Agriculture remains one of the biggest challenges to clean water, but it is also one of our biggest opportunities to be creative, innovative, and effective in creating the watershed of the future, writes CBF President and CEO Hilary Harp Falk. Solutions require taking off narrow blinders, being willing to change, and bringing our best to the table.

A young man in an orange vest and orange CBF cap stands in a filed of recently planted trees.

Cory Conger, a forestry student and CBF’s Virginia Restoration Intern, checks a recently planted streamside buffer to help ensure the trees survive.

Codi Yeager/CBF Staff

Healing the Headwaters

In the place where the James River is born high in the Appalachian hills of Virginia, a new approach to an old conservation practice is revolutionizing the planting of forested buffers along stream sides. If scaled up, it could finally help states achieve what has remained elusive for years: getting a lot of trees in the ground, fast.

Man in high-waders stands in a stream with a net.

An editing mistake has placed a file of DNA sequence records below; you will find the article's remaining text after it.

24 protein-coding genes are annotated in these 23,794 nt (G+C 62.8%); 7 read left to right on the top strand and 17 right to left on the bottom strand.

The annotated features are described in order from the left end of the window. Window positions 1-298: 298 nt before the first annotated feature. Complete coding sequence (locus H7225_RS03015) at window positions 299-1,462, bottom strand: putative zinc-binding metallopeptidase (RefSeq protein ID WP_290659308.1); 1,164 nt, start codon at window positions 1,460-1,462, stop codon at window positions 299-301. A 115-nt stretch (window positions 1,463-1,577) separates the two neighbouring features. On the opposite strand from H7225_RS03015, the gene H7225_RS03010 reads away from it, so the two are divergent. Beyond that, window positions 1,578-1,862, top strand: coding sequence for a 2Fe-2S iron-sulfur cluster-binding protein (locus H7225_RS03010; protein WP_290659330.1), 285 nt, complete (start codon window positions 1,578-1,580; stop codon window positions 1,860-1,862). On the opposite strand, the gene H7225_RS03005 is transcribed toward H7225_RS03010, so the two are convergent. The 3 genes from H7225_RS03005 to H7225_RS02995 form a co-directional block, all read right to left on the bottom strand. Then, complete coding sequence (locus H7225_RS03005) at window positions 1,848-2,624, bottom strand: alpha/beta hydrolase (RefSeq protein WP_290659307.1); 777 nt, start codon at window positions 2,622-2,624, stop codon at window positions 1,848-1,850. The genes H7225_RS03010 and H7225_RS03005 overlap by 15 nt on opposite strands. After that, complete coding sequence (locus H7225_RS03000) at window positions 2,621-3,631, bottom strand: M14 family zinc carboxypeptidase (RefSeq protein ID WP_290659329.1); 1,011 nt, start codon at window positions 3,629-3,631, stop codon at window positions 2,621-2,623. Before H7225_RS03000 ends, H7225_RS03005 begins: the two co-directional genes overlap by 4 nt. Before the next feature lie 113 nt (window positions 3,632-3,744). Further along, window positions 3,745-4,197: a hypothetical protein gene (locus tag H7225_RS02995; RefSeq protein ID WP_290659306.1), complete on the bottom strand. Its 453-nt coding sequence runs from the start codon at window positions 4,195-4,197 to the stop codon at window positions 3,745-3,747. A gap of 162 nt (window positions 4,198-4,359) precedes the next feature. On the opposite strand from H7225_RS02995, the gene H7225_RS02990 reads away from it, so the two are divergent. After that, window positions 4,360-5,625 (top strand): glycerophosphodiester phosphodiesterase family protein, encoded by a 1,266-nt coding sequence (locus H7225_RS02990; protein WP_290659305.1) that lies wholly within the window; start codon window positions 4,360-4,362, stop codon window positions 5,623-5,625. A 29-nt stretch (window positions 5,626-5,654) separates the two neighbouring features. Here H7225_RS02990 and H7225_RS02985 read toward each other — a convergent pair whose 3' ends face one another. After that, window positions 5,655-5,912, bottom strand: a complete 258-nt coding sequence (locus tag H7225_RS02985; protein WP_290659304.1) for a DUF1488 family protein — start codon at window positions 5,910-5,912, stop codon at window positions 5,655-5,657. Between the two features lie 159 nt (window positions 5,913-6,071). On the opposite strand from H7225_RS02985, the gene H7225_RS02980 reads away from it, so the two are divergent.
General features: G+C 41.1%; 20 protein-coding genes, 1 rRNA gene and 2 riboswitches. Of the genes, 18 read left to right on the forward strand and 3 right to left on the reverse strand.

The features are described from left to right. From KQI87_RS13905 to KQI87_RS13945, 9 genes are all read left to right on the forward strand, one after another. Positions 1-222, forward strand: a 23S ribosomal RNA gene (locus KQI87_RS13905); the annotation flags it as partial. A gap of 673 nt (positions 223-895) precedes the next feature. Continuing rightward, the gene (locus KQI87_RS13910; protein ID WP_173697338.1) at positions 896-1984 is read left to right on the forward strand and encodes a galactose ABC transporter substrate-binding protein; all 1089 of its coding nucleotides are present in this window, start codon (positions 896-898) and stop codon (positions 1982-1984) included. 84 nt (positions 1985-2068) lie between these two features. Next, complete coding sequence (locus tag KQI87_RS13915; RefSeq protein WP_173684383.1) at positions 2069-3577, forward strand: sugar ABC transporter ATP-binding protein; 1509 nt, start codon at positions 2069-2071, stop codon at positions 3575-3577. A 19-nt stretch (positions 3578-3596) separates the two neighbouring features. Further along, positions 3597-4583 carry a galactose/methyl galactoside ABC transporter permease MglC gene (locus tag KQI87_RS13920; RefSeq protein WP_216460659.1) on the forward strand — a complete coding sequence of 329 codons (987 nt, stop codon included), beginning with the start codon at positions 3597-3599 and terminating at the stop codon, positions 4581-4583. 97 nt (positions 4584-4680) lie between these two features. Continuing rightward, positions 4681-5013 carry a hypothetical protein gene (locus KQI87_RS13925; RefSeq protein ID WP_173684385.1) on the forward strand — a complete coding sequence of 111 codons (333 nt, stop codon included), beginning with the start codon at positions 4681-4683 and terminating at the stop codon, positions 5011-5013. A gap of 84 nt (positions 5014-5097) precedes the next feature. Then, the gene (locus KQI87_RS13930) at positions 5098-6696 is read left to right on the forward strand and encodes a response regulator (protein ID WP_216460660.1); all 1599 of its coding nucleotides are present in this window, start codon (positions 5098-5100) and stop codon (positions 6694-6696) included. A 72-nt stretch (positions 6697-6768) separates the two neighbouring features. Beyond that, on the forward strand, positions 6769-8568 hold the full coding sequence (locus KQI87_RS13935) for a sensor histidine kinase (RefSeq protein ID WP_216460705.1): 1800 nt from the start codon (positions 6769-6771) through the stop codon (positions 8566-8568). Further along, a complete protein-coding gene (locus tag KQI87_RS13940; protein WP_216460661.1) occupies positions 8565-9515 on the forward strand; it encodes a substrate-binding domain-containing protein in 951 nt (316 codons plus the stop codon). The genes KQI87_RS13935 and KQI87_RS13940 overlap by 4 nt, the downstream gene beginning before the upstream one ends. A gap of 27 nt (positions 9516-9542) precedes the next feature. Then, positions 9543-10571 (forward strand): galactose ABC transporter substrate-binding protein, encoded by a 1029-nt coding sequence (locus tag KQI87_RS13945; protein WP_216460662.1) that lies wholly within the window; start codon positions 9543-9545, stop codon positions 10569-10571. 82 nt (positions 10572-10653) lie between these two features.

Brian Gish, CBF’s Watershed Coordinator for south-central Pennsylvania, creates restoration plans for impaired waterways.

Brian Gish/CBF Staff

Tackling Pollution Hotspots

“If Lancaster County alone were to clean up its waterways, the entire state [of Pennsylvania] would be well on its way to meeting the targets for the Chesapeake Bay,” says CBF’s Brian Gish. By creating restoration plans for impaired creeks and rivers in Lancaster and other pollution hotspots, Gish and his colleagues are helping to target restoration efforts where they are needed most. 

A sign warning Harmful Algae May Be Present sits in front of a waterway.

The community that might enjoy Higgins Millpond on the Transquaking River is warned about the dangers of swimming, boating, and fishing due to pollution and toxic algal blooms.

Codi Yeager/CBF Staff

Big Ag Tips the Scales

For the past two years, CBF and our partners have worked to ensure wastewater permits for the Valley Proteins rendering plant, on Maryland’s Eastern Shore, are protective of water quality in the Transquaking River system. But the plant is emblematic of a bigger question: Can conservation practices keep up with intensifying livestock production in places like the Delmarva Peninsula?